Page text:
Introduction to the Special Series – Brief Article
Hill M. Walker
EVERY CHILD, PARENT, AND TEACHER has an educational right to a safe school. Safe schools are not merely environments where there is an absence of violence, but environments where children feel safe and secure in order to develop to their full potential (Morrison, Furlong, & Morrison, 1994). Safe schools should be places where students are free of psychological stress, social chaos, and physical harm. To the extent that schools are not safe, schools will become challenging settings for students to acquire the academic, social, vocational, and community participation competencies needed to achieve and thrive in our society. Also, teachers who work in unsafe educational settings will experience stress and burnout that may result in many talented individuals leaving the educational profession. Unfortunately, schools today are not safe places, and the consequences of discipline problems, violence, crime, and substance abuse in our nation’s schools will very likely be long-lasting.
This special two-issue series of the Journal of Emotional and Behavioral Disorders addresses the interrelated domains of school safety, school discipline problems, academic failure, delinquency, and youth violence. The two issues contain articles that describe important advances in our understanding of and our ability to impact these pressing social problems. In this series, we have included articles that establish the social and behavioral parameters of the school safety/school violence issue, articles that describe and present data on successful school and community-based prevention and intervention efforts, and articles that address economic and legal issues. The contributors of these articles have long and distinguished histories of achievement in the work they report herein.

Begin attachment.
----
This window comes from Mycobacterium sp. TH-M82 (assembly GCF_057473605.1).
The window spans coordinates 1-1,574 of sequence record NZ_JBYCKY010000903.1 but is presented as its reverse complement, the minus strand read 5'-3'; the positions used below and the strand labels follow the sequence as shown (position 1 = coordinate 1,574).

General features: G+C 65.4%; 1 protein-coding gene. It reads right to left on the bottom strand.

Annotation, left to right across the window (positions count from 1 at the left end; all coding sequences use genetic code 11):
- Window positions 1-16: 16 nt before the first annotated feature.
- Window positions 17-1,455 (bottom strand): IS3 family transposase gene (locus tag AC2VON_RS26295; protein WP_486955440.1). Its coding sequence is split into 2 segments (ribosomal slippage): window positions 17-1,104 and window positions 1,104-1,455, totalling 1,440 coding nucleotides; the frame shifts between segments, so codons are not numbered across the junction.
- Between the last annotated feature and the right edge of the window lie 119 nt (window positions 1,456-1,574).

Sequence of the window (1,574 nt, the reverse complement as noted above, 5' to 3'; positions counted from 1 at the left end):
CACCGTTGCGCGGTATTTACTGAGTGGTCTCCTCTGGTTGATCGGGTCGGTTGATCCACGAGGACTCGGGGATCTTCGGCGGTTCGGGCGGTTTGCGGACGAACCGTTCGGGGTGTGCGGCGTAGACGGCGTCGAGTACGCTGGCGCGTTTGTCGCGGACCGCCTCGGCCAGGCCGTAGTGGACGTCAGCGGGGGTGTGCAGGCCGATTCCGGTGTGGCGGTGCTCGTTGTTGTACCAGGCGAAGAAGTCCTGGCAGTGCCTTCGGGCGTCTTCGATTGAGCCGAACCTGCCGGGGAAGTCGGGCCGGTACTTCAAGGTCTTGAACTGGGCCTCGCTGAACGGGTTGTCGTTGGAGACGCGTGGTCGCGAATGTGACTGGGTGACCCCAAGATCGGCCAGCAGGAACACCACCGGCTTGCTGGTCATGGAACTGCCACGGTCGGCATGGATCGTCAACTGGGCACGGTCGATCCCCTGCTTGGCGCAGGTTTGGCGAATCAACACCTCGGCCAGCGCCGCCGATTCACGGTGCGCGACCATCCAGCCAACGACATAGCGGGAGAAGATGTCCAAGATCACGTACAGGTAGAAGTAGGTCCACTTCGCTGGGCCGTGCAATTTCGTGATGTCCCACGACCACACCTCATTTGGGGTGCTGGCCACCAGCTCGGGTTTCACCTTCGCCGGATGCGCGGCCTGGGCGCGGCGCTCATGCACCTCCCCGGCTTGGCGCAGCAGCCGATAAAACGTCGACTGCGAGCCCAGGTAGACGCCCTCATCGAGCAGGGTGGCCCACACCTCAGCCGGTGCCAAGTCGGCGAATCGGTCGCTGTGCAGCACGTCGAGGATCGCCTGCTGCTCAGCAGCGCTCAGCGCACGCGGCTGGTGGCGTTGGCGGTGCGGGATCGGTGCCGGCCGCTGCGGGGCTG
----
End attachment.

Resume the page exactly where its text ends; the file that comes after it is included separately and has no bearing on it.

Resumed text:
Vulnerability to school safety can be grouped under four broad areas:
1. the design, use, and supervision of school space;
2. the administrative operation and practices of the school;
3. the nature of the communities and neighborhood(s) served by the school; and
4. the attitudes, beliefs, values, and behavioral characteristics of the students who attend that school. (Sprague & Walker, in press)
The content of the articles in this special series address primarily areas 2 and 4 above. These articles represent important contributions to the rapidly developing knowledge base on school safety and prevention of delinquency and school violence among today’s population of at-risk children and youth. We are grateful to the authors for their efforts in this regard and to Kimberly Hoagwood of the National Institute of Mental Health for her willingness to prepare a prologue to this special issue.
Morrison, G. M., Furlong, M., & Morrison, R. L. (1994). From school violence to school safety: Reframing the issue for school psychologists. School Psychology Review, 23, 236-256.
Sprague, J., & Walker, H. M. (in press). Early identification and intervention for antisocial and violent youth. Exceptional Children.
COPYRIGHT 2000 Pro-Ed
COPYRIGHT 2000 Gale Group